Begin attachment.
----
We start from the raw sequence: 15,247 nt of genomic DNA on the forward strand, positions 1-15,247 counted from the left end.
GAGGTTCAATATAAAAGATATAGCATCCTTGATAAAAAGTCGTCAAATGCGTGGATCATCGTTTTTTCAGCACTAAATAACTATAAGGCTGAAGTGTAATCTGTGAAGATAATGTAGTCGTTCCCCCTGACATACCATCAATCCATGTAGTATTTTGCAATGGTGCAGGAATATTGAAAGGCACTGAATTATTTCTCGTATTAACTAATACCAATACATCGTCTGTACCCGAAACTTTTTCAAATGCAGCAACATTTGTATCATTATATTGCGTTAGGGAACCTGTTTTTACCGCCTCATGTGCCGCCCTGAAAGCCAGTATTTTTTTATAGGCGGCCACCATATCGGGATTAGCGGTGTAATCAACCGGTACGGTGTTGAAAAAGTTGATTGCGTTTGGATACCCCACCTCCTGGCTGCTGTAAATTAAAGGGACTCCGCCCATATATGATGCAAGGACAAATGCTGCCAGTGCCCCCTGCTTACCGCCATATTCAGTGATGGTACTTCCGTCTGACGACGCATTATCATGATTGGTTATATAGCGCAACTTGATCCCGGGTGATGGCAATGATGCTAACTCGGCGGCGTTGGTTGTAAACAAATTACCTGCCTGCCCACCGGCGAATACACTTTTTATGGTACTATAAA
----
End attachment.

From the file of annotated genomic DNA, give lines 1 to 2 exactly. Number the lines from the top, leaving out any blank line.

We start from the raw sequence: 15,247 nt of genomic DNA on the forward strand, positions 1-15,247 counted from the left end.
GAGGTTCAATATAAAAGATATAGCATCCTTGATAAAAAGTCGTCAAATGCGTGGATCATCGTTTTTTCAGCACTAAATAACTATAAGGCTGAAGTGTAATCTGTGAAGATAATGTAGTCGTTCCCCCTGACATACCATCAATCCATGTAGTATTTTGCAATGGTGCAGGAATATTGAAAGGCACTGAATTATTTCTCGTATTAACTAATACCAATACATCGTCTGTACCCGAAACTTTTTCAAATGCAGCAACATTTGTATCATTATATTGCGTTAGGGAACCTGTTTTTACCGCCTCATGTGCCGCCCTGAAAGCCAGTATTTTTTTATAGGCGGCCACCATATCGGGATTAGCGGTGTAATCAACCGGTACGGTGTTGAAAAAGTTGATTGCGTTTGGATACCCCACCTCCTGGCTGCTGTAAATTAAAGGGACTCCGCCCATATATGATGCAAGGACAAATGCTGCCAGTGCCCCCTGCTTACCGCCATATTCAGTGATGGTACTTCCGTCTGACGACGCATTATCATGATTGGTTATATAGCGCAACTTGATCCCGGGTGATGGCAATGATGCTAACTCGGCGGCGTTGGTTGTAAACAAATTACCTGCCTGCCCACCGGCGAATACACTTTTTATGGTACTATAAA